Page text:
Heartburn on the rise -- and scientists aren't sure why

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By Linda Carroll

It could be the stress, too many trips to Starbucks or the spicy chili from the food truck. The number of people plagued by heartburn is increasing -- but scientists aren’t sure why. What they do know is that highly popular acid-blocking medications don’t help everyone.

In some cases it’s because acid isn’t at the root of the heartburn –the sensation is caused by bile or food being refluxed from the stomach into the esophagus. In others it’s because people are so sensitive, they react even when the acid is greatly reduced. Still others suffer that burning pain even when there doesn’t seem to be any regurgitation at all.

A recent study in the journal Gut found that over the course of two decades there was an increase of 47 percent in the number of people who suffered weekly bouts of gastroesophageal reflux disease (GERD, the condition that most often causes heartburn). In that study, researchers led by Eivind Ness-Jensen of the Norwegian University of Science and Technologycompared data from health surveys of 58,869 Norwegians collected between 1995 through 1997 to those from 2006 to 2009.

It’s estimated that 20 percent of Americans suffer reflux at least once a week, according to the National Digestive Diseases Information Clearinghouse. And 7 percent of Americans, or about 22 million, experience daily bouts of heartburn, according to the International Foundation for Functional Gastrointestinal Disorders.

All of that digestive misery has turned heartburn medication into the second most prescribed class of drugs in the U.S., says Dr. David Metz, a professor and associate chief of clinical affairs in the division of gastroenterology at the Perelman School of Medicine at the University of Pennsylvania. Only statins outsell them.

Though the medications help many, there are some who still suffer chest pain and heartburn. A study published in August found that some 20 percent of Americans who suffer from GERD don’t respond well to the standard dose of the strongest acid blockers, known as proton-pump inhibitors. These medications, which include omeprazole, work by turning off the stomach’s acid-making structures, called proton pumps.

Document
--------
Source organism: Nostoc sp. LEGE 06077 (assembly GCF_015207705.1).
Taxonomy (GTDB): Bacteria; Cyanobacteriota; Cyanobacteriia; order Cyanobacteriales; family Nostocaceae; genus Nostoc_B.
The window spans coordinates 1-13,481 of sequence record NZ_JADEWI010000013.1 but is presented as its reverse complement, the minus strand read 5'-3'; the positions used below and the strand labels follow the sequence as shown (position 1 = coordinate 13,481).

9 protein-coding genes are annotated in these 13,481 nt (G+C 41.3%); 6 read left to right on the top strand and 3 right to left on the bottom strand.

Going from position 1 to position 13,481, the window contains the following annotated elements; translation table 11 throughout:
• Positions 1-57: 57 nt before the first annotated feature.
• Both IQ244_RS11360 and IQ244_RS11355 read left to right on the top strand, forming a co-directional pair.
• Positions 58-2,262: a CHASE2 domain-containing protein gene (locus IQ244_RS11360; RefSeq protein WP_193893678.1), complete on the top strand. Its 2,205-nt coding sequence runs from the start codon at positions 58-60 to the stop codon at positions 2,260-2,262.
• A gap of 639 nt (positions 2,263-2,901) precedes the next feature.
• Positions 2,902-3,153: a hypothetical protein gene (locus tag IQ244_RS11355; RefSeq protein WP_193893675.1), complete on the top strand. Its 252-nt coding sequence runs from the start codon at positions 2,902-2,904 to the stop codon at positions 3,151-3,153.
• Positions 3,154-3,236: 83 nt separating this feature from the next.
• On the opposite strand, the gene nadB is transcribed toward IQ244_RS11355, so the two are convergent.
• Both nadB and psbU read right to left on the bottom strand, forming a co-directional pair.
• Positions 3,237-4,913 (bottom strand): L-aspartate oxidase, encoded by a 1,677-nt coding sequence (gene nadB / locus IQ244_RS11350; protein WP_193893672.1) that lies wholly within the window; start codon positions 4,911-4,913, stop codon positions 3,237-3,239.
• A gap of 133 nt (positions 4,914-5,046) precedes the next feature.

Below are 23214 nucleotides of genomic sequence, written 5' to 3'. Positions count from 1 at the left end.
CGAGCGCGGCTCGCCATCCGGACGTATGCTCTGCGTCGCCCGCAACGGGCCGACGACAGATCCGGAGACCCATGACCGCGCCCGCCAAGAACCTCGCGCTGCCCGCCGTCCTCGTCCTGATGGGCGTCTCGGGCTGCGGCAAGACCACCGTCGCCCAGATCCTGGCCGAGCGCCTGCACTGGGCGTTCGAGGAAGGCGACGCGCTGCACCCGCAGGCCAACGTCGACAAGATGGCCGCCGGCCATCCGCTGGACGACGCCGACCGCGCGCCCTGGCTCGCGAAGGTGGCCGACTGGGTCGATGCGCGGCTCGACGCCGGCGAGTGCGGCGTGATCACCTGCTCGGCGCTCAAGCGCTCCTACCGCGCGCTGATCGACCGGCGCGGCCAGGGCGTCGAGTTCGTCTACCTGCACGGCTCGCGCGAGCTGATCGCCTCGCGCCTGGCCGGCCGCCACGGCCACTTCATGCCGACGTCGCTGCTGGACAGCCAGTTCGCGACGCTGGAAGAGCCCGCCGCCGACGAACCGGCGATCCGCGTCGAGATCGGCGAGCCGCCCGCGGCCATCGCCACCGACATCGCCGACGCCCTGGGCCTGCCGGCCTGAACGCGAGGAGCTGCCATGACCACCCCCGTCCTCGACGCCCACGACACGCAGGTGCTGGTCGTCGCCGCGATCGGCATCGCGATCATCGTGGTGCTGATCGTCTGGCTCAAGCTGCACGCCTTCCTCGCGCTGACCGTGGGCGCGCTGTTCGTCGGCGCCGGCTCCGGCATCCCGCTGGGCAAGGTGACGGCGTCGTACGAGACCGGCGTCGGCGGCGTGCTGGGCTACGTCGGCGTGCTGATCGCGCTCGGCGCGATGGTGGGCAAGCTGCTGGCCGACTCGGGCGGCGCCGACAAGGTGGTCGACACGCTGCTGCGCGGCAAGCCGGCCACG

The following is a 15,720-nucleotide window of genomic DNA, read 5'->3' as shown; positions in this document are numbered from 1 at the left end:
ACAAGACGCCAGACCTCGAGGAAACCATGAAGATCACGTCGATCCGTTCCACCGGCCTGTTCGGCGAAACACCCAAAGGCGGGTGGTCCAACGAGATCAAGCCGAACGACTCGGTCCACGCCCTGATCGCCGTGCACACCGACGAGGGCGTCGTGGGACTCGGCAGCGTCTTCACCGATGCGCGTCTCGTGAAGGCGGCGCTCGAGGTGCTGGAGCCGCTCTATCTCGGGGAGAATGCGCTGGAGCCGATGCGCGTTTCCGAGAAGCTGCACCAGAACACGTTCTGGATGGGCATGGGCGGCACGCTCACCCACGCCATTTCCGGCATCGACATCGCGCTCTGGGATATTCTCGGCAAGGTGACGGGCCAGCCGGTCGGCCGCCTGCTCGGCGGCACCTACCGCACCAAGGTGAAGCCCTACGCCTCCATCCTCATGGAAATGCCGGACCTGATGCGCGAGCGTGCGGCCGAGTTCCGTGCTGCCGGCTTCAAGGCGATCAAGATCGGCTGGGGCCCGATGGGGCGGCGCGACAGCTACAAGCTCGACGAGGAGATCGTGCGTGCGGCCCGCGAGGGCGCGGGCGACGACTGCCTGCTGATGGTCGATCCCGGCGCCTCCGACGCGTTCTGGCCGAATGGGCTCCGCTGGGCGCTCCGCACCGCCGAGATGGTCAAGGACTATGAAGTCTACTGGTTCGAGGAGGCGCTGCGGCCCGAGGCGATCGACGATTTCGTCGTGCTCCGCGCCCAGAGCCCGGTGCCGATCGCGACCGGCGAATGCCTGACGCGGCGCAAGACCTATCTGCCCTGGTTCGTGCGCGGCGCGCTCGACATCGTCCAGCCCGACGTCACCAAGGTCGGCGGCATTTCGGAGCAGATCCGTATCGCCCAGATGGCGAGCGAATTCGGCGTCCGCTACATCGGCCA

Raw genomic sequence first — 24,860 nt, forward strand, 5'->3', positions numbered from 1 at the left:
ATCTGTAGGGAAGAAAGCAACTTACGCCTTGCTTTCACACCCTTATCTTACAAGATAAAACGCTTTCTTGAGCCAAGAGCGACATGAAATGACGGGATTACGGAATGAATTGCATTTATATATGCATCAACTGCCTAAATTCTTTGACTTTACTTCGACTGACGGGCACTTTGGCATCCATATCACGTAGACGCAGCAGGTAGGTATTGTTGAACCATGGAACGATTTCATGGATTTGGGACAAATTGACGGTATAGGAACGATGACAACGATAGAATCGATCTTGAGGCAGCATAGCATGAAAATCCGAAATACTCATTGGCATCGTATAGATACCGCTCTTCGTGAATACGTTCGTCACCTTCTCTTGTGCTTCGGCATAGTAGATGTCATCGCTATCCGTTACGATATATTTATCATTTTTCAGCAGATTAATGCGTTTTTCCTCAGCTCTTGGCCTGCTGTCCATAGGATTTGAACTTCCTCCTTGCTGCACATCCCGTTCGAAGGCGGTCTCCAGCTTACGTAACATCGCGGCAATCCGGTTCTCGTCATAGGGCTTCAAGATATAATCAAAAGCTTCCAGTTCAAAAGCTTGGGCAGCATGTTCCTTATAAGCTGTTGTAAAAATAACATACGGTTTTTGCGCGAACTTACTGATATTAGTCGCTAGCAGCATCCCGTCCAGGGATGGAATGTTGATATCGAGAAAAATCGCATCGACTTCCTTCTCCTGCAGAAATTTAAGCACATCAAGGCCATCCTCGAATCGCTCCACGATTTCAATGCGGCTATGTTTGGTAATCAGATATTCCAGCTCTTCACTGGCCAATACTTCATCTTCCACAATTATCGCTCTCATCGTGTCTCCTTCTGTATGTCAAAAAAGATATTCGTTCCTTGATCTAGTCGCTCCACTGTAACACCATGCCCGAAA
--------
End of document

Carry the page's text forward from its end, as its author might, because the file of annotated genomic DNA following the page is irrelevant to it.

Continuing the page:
For some of these patients, it’s simply a matter of upping the dose, Metz says. Others might be taking the right dose, but at the wrong time. For these medications to work, they must be taken before you have your first meal – which signals the little pumps to switch on.

Take the medication as you’re going to bed and it won’t do a thing since its lifespan in your system is only about two hours.

But even when the dose is higher and the medication is taken on the right schedule, it may not help those with a super-sensitive esophagus, says Dr. Kevin McGrath, an associate professor of medicine at the University of Pittsburgh Medical Center.

“Some people have normal acid exposure and yet they feel it a whole lot more,” McGrath says. “Their nerve endings are more sensitive.”

McGrath compares the situation to irritable bowel syndrome (IBS) and suspects that stress may be a factor.

One possible solution is to try to desensitize the nerve fibers with tricyclic antidepressants, he says. Another type of antidepressant, selective serotonin reuptake inhibitors (SSRIs), can be used to decrease anxiety. “If you can decrease anxiety you may be able to cut back on the feedback loop,” he says. Prozac and Zoloft are commonly prescribed SSRIs.

A tougher problem may be those who suffer from reflux of bile and food, rather than acid. In those cases, lowering the level of acid in the stomach won’t help much, Metz says.

It may seem counterintuitive that bile and food could lead to the same kind of burning sensation that refluxed acid does, but they do, Metz says. “The esophagus has only so many ways of saying it’s unhappy,” he explains.

So, even though there might not be any real burning going on, the esophagus still senses the refluxed bile and food as a burn.

Right now, there isn’t any safe medication to treat heartburn from this kind of reflux, Metz says.

The only help may be lifestyle changes that result in lower stomach pressure, which may result in fewer episodes of reflux.

Metz suspects that some people may be helped if they consume multiple small meals rather than a few large ones. And it’s best if the meals are low fat, since fat slows down stomach emptying, he says.

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